I have a 7.5" X 8.5 ft rocket that weighs about 30lbs on the pad. It has all 9/16" tubular nylon shock cords. BUT... This rocket deploys at apogee in the following manner. The charge blows the nosecone off which pulls a 36" Skyangle chute into the airstream. As that chute fills, it pulls a deployment bag housing the main (Skyangle Cert3 Large) out of the rocket. As the nosecone and rocket body separate, the main shock cord is pulled taught and then the shroud lines for the main are pulled out of the loops sewn on the outside of the deployment bag. All of this dissipates energy from the ejection charge. Finally, the bag is pulled off of the main. The main then fills and brings the rocket down. The nosecone descends independently on the 36" chute. That looks like a lot when written out in words, but it is really very simple and I have absolutely no fear of overstressing the 9/16" tubular nylon.
-- Eric Benner TRA # 8975 L2 NAR # 79398
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OK , here is what I want to do. the 7.5 : rocket is like a bruiser exp with a 4" motor mount. it will travel to about 7-9k so dual deploy is needed.
All the laundry will be in the payload bay.
The primary apogee charge cannon will blow the nose cone off and the nose will pull a sky angle drogue chute out held to the payload bay with a ring link held to an ARRD, say 25 feet of 3/4" cord. The secondary apogee charge cannon will seperate the booster from the payload bay. say 35 feet of 1" cord.
If the primary charges fails to fire, the seconday charge will end up seperating the nose from the payload (no shear pins) in the standard inertia mode that causes so many main deploy at the top situations. If the seconday charge fails, then the seperation of the booster and payload will take place with the drogue becomes taught.
at 800 feet, then the main match fires the arrd, and at 700 feet the secondary match fires the arrd weather it needed to or not.
That realeases the ring on the arrd, and lets the droge pull the main and it's deployment bag out and do all that stuff.
I've got to be missing something, so let me know if I did.
ohh, the harnesses have the "car polishing towel" wrapped in ducktape anti-zipper ball on them.
anyway, my 5.5 rockets just do the drougeless two step and so far have been fine, crossing streams, no that's fingers.
/ArtU

all
the
As
taught
the
really
tubular
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with
charge
That sounds OK.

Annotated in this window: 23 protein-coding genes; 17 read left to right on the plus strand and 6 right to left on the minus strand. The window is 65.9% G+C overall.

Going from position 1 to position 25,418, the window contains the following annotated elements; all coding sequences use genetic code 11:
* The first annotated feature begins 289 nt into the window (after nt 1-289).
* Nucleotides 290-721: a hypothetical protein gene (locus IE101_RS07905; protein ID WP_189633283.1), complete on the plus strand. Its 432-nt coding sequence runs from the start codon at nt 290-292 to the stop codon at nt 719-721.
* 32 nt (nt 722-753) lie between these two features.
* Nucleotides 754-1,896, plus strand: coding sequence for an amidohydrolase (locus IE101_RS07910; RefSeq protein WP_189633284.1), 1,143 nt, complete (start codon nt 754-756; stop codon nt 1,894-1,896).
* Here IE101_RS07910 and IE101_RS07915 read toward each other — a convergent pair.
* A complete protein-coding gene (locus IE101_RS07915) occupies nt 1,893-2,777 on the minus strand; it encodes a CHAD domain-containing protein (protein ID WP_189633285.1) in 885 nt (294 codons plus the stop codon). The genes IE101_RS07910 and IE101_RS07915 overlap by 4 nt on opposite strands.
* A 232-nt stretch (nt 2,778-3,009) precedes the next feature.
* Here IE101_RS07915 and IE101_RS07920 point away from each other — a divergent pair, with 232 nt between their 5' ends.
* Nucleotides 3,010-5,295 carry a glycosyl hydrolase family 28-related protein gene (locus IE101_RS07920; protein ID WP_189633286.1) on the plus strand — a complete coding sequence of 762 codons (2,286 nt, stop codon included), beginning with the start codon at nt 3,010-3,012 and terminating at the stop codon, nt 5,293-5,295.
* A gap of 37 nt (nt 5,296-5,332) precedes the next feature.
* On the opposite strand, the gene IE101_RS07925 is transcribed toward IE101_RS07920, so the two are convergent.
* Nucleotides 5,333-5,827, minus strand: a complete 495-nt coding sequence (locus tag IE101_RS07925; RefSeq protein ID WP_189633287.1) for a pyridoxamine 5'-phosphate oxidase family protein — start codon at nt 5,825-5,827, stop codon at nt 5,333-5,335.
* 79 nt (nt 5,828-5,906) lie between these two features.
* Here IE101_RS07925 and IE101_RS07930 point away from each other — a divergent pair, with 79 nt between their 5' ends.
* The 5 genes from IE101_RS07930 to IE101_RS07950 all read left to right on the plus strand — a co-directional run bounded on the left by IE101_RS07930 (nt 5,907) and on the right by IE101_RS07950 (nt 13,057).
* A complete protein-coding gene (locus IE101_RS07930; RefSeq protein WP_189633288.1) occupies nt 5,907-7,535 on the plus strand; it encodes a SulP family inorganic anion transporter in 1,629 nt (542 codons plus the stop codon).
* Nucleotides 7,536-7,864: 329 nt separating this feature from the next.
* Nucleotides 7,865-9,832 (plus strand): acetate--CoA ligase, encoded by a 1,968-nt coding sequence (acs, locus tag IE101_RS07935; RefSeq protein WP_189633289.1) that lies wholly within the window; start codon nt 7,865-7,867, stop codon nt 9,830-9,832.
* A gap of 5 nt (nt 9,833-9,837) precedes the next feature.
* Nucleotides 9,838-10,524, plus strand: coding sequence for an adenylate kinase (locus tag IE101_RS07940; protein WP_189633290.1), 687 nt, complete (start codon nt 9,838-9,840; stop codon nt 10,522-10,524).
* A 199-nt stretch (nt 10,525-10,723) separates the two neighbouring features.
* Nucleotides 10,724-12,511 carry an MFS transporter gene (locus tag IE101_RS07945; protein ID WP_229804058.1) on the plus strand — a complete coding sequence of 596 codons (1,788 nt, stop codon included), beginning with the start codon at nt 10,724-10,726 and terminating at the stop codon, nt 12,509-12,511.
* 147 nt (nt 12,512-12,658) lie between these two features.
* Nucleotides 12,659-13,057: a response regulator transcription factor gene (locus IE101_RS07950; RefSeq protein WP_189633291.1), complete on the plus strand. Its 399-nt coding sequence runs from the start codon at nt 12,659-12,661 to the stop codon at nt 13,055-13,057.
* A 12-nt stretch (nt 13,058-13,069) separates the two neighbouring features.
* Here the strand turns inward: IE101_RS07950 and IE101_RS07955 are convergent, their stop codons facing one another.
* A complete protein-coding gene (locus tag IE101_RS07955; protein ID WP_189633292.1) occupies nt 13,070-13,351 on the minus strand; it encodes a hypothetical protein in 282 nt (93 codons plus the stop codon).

inertia
seconday
place
Personally, I wouldn't feel comfortable relying on inertia for a backup plan. With my luck, the parts will stick at the wrong time.

That sounds OK. I have a project coming up which will require an ARRD or some similar device. I would like to use another as a backup instead of just a backup match in one ARRD.

been
Drogueless dual deploy is my most common high power rocket recovery method. Works great and usually brings everything close to the pad.
Eric B.
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the ARRD works in reverse, so if two are used, and only one fires, you don't have deployment ? I can't see how two of them does anything good ?

nose
ring
and
just
method.
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ArtU wrote: <snip> I would like to use another as a backup instead of just a backup match in one ARRD.
the ARRD works in reverse, so if two are used, and only one fires, you don't have deployment ? I can't see how two of them does anything good ?
Why not two in series. That way if one does not fire or separate hopefully the other one will. Bill Richardson
Drogue less dual deploy is my most common high power rocket recovery method. Works great and usually brings everything close to the pad.
Eric B.
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Exactly.
-- Eric Benner TRA # 8975 L2 NAR # 79398
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Still lost here.
The ARRD holds a deploymen bad to the bulkhead by holding the hook.
two in series or paralle still do the same thing.
Unless they both fire, your deployment bag is still held to the bulkhead ?
Confused
/ArtU
I will gladly pay you tuesday for a motor on the flying field today.